Posted on 26 March 2011.
In 1980, writer Randy Wayne White was in Mariel Harbor, Cuba to help a friend retrieve his family during the Mariel Boatlift. After the week plus that he spent under armed control in the harbor by the Cuban military, he swore he would never go back.
Twenty years later, White set out for Cuba to try and resurrect a children’s baseball league founded by Ernest Hemingway many years before. He set out to find a team to go with him to bring equipment to the kids where Hemingway taught the game years prior. His team would include a priest, his son, and along with many others two former Major Leaguers in Bill “Spaceman” Lee and Jon Warden.
It took them a year to get the people and equipment in place, not to mention talking the American government into allowing them to go. But with equipment in hand, they set off for Cuba and what took place showed how great this game is.
The original plan was to go to the same area where Hemingway lived to seek out the old players from Hemingway’s Gigi Stars team and try to resurrect the children’s league. Things don’t always go as planned, especially when you are in a place like Cuba.
After first arriving, they were denied by the Cuban government help in finding the former players and were told they couldn’t even play a pick up game. So White, with names of the old players in hand, wonders the streets looking for them and finds some of them. They are greeted by smiles and hugs from Hemingway’s former players who are eager to talk about playing baseball with the great writer. They meet with several of the team members and agree to return in 5 days with the equipment to give to the children and hopefully restart the league.
Back in 1980, White had heard about a pitcher nicknamed “the man with 100 moves” and he was anxious to see if he could find him, so he set off to see. Finding the area where he lives, White was told he was not home but to come back the next day. Little did he know that would not be necessary as Perfidio (sp?) Perez would come find him after hearing they were looking for him.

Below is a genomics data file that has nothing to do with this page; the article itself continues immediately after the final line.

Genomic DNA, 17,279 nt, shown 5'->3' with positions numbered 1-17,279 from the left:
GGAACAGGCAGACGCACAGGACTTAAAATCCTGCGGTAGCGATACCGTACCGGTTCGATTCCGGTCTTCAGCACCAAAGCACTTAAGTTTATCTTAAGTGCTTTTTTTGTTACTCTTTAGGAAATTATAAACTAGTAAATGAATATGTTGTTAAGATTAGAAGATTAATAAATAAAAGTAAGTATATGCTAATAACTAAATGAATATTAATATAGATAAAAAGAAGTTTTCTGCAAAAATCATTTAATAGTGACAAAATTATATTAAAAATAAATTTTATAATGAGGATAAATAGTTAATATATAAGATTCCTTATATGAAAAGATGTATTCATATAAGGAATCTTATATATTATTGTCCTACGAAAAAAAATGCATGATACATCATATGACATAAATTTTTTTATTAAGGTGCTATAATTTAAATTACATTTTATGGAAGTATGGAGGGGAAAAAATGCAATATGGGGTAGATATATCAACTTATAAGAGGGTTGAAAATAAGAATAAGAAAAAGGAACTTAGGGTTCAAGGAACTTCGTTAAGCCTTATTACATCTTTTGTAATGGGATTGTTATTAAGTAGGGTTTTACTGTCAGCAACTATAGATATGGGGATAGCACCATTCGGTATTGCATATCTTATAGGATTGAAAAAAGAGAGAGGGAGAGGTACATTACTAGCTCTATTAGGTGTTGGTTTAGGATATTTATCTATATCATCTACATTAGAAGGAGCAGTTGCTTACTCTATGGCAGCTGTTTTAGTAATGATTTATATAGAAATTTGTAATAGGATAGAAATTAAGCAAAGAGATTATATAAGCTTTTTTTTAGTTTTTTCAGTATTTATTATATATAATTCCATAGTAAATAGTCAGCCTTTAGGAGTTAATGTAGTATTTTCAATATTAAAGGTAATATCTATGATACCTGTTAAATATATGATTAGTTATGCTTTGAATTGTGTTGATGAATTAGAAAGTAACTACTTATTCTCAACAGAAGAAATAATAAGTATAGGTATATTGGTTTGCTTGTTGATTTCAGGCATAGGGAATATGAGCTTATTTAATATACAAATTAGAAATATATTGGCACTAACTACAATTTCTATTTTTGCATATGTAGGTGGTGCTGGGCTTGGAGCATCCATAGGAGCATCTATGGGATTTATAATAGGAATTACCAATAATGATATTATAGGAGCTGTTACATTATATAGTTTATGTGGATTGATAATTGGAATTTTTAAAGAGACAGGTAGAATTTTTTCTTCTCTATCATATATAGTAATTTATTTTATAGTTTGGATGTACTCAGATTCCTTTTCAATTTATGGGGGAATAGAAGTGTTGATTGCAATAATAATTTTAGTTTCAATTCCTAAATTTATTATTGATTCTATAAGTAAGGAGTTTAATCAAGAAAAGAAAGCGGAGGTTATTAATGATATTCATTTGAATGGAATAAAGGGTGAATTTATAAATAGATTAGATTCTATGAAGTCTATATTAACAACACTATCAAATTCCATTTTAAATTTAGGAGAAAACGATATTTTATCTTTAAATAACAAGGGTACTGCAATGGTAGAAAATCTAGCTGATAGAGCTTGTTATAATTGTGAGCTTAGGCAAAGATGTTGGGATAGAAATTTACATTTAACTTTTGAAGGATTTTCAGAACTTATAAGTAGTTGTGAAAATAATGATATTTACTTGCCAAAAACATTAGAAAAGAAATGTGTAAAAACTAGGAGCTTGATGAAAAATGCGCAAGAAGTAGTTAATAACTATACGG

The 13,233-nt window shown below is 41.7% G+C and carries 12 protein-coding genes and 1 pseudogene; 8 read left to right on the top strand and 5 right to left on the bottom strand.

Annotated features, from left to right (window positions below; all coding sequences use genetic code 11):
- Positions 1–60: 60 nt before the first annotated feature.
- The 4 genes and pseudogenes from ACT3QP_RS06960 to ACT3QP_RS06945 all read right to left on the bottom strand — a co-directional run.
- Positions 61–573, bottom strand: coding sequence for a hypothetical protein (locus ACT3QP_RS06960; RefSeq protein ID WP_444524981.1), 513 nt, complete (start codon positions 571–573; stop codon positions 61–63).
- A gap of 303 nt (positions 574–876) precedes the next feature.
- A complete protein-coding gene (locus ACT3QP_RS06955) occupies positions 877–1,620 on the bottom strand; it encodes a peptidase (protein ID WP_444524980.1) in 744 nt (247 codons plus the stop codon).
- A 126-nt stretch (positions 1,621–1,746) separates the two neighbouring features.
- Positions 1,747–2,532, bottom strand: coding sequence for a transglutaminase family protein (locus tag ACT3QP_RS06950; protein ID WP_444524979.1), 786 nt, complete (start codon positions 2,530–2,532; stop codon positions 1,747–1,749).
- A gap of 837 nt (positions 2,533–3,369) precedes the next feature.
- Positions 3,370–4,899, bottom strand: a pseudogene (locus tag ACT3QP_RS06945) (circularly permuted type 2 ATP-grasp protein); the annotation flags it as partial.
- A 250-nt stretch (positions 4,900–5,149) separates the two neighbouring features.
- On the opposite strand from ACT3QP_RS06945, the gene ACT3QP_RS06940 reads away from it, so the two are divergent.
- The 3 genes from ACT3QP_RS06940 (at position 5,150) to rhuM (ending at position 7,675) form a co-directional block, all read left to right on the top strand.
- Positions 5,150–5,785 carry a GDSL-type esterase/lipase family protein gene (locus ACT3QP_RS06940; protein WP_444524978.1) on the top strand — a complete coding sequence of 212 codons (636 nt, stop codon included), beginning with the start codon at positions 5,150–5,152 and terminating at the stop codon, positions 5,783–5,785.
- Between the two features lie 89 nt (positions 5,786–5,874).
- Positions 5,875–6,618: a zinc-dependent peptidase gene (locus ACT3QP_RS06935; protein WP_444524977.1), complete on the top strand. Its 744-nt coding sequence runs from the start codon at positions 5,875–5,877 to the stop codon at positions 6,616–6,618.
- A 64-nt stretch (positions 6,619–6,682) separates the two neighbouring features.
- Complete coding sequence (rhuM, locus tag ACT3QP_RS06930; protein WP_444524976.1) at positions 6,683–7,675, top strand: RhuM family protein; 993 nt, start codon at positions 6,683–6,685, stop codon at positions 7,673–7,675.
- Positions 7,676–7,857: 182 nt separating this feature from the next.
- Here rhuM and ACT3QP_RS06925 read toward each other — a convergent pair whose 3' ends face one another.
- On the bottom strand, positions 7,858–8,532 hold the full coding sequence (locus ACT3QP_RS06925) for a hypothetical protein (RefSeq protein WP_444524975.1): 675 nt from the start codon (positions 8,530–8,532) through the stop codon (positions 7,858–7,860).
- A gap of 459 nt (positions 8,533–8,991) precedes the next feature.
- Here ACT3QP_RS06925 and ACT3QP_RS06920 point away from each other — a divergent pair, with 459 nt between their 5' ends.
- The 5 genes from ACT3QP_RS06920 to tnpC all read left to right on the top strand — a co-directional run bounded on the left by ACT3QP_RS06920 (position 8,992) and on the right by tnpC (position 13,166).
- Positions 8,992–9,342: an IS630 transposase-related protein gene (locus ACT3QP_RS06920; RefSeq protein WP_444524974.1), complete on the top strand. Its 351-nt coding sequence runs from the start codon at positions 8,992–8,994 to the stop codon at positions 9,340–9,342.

Throughout their trip, White and the guys saw kids playing baseball everywhere with homemade bats and balls. The bats would be hand carved out of tree limbs and they would fashion balls out of anything they could find. It was amazing to see the love of the game there. They don’t have cable TV, Nintendo, and things like malls that take up so much of the attention of kids in other parts of the world. Seeing the looks on the kid’s faces when the guys would stop their bus and hand out equipment was priceless. Holding a real ball or bat in their hands their smiles would light up the night sky.
Twice White, Lee, Warden, and the rest of the guys play pick up games. They were usually out manned but everyone involved always had a great time. After every game a party would spring up and dancing, eating, and drinking would spring about. Just the simple happiness seen in the people of the land was infectious. But it wasn’t always the case.
In downtown Havana things were quite different. There people were much more aware of the police presence around them and were quick to quiz the Americans if they were some sort of police. On one hand you can see the passion for the game and the pure simple joy they get out of it, and the next minute you can see the oppression and fear that these people experience on a daily basis.
Perhaps the best example was from the former players themselves. After returning to hand out the equipment, they were told there would be no game and no party. The joy in their faces had gone and they were very serious. It turns out that higher ups had deemed it wasn’t going to happen and they had no choice but to follow suit. A compromise was soon had that there would be no game, but there would be a party.
The government had allowed the guys to play one sanctioned exhibition game with the Cuban Over 40 team. These were all ex-players who could still play a bit. While the game highlights and banter were fun to watch, the real excitement came after the game. This is when a government official came with armed soldiers to take all the equipment they had brought. They took everything from the bus that they had on them. Luckily they were smart enough to pay someone to hide a lot of the equipment for the kids so when it came time to give it out it was there.
I really enjoyed this film. Bill Lee is always fun to watch. He is a great ambassador for the game and always funny. I was not familiar with Jon Warden but the grew on me very quickly. He is a fun-loving and funny guy who just wants to make people smile. But the best part of the film was the kids. They benefited in the form of equipment and were very excited anytime a hat, ball, glove, or bat was handed out. It’s a shame that they are unable to get the proper equipment needed for the game. There is, and always has been, a wealth of talent there.
I highly recommend anyone who is a baseball fan to watch this film. I was able to rent it through Netflix, but was unable to find it on Amazon. I give it a rating of 4 gloves:
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